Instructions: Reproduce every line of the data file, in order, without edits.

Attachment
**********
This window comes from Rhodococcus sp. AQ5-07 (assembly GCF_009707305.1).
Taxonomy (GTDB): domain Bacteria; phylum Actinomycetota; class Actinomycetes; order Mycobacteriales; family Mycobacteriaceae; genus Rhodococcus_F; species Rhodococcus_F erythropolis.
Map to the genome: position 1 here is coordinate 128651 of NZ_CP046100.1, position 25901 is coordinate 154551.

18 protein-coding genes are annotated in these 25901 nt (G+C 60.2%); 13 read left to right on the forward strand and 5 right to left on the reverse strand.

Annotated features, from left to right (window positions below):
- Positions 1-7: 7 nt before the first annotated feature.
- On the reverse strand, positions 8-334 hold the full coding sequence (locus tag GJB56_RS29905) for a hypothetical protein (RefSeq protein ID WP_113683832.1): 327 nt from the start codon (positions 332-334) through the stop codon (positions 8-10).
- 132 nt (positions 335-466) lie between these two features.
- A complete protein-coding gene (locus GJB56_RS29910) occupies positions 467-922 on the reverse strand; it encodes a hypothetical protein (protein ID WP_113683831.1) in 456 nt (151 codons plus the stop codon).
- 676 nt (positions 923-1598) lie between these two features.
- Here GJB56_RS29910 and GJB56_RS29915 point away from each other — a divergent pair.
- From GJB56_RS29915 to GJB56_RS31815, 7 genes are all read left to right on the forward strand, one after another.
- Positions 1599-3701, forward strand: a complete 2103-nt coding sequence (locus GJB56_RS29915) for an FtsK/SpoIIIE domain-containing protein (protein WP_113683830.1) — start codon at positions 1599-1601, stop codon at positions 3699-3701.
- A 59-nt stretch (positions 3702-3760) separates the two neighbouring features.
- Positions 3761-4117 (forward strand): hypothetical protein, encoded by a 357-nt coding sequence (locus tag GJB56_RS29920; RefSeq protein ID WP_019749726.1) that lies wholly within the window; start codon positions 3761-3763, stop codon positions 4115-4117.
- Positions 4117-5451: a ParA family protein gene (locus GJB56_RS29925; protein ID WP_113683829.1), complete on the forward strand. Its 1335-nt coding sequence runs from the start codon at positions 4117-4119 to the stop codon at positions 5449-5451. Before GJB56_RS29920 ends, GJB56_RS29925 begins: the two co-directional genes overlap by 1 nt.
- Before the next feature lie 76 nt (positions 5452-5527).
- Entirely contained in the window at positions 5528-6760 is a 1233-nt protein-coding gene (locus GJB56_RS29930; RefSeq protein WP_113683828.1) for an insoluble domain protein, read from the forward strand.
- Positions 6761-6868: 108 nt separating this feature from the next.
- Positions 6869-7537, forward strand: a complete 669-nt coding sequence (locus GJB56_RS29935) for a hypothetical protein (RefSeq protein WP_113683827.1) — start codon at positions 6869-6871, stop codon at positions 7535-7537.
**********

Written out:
This window comes from Rhodococcus sp. AQ5-07 (assembly GCF_009707305.1).
Taxonomy (GTDB): domain Bacteria; phylum Actinomycetota; class Actinomycetes; order Mycobacteriales; family Mycobacteriaceae; genus Rhodococcus_F; species Rhodococcus_F erythropolis.
Map to the genome: position 1 here is coordinate 128651 of NZ_CP046100.1, position 25901 is coordinate 154551.

18 protein-coding genes are annotated in these 25901 nt (G+C 60.2%); 13 read left to right on the forward strand and 5 right to left on the reverse strand.

Annotated features, from left to right (window positions below):
- Positions 1-7: 7 nt before the first annotated feature.
- On the reverse strand, positions 8-334 hold the full coding sequence (locus tag GJB56_RS29905) for a hypothetical protein (RefSeq protein ID WP_113683832.1): 327 nt from the start codon (positions 332-334) through the stop codon (positions 8-10).
- 132 nt (positions 335-466) lie between these two features.
- A complete protein-coding gene (locus GJB56_RS29910) occupies positions 467-922 on the reverse strand; it encodes a hypothetical protein (protein ID WP_113683831.1) in 456 nt (151 codons plus the stop codon).
- 676 nt (positions 923-1598) lie between these two features.
- Here GJB56_RS29910 and GJB56_RS29915 point away from each other — a divergent pair.
- From GJB56_RS29915 to GJB56_RS31815, 7 genes are all read left to right on the forward strand, one after another.
- Positions 1599-3701, forward strand: a complete 2103-nt coding sequence (locus GJB56_RS29915) for an FtsK/SpoIIIE domain-containing protein (protein WP_113683830.1) — start codon at positions 1599-1601, stop codon at positions 3699-3701.
- A 59-nt stretch (positions 3702-3760) separates the two neighbouring features.
- Positions 3761-4117 (forward strand): hypothetical protein, encoded by a 357-nt coding sequence (locus tag GJB56_RS29920; RefSeq protein ID WP_019749726.1) that lies wholly within the window; start codon positions 3761-3763, stop codon positions 4115-4117.
- Positions 4117-5451: a ParA family protein gene (locus GJB56_RS29925; protein ID WP_113683829.1), complete on the forward strand. Its 1335-nt coding sequence runs from the start codon at positions 4117-4119 to the stop codon at positions 5449-5451. Before GJB56_RS29920 ends, GJB56_RS29925 begins: the two co-directional genes overlap by 1 nt.
- Before the next feature lie 76 nt (positions 5452-5527).
- Entirely contained in the window at positions 5528-6760 is a 1233-nt protein-coding gene (locus GJB56_RS29930; RefSeq protein WP_113683828.1) for an insoluble domain protein, read from the forward strand.
- Positions 6761-6868: 108 nt separating this feature from the next.
- Positions 6869-7537, forward strand: a complete 669-nt coding sequence (locus GJB56_RS29935) for a hypothetical protein (RefSeq protein WP_113683827.1) — start codon at positions 6869-6871, stop codon at positions 7535-7537.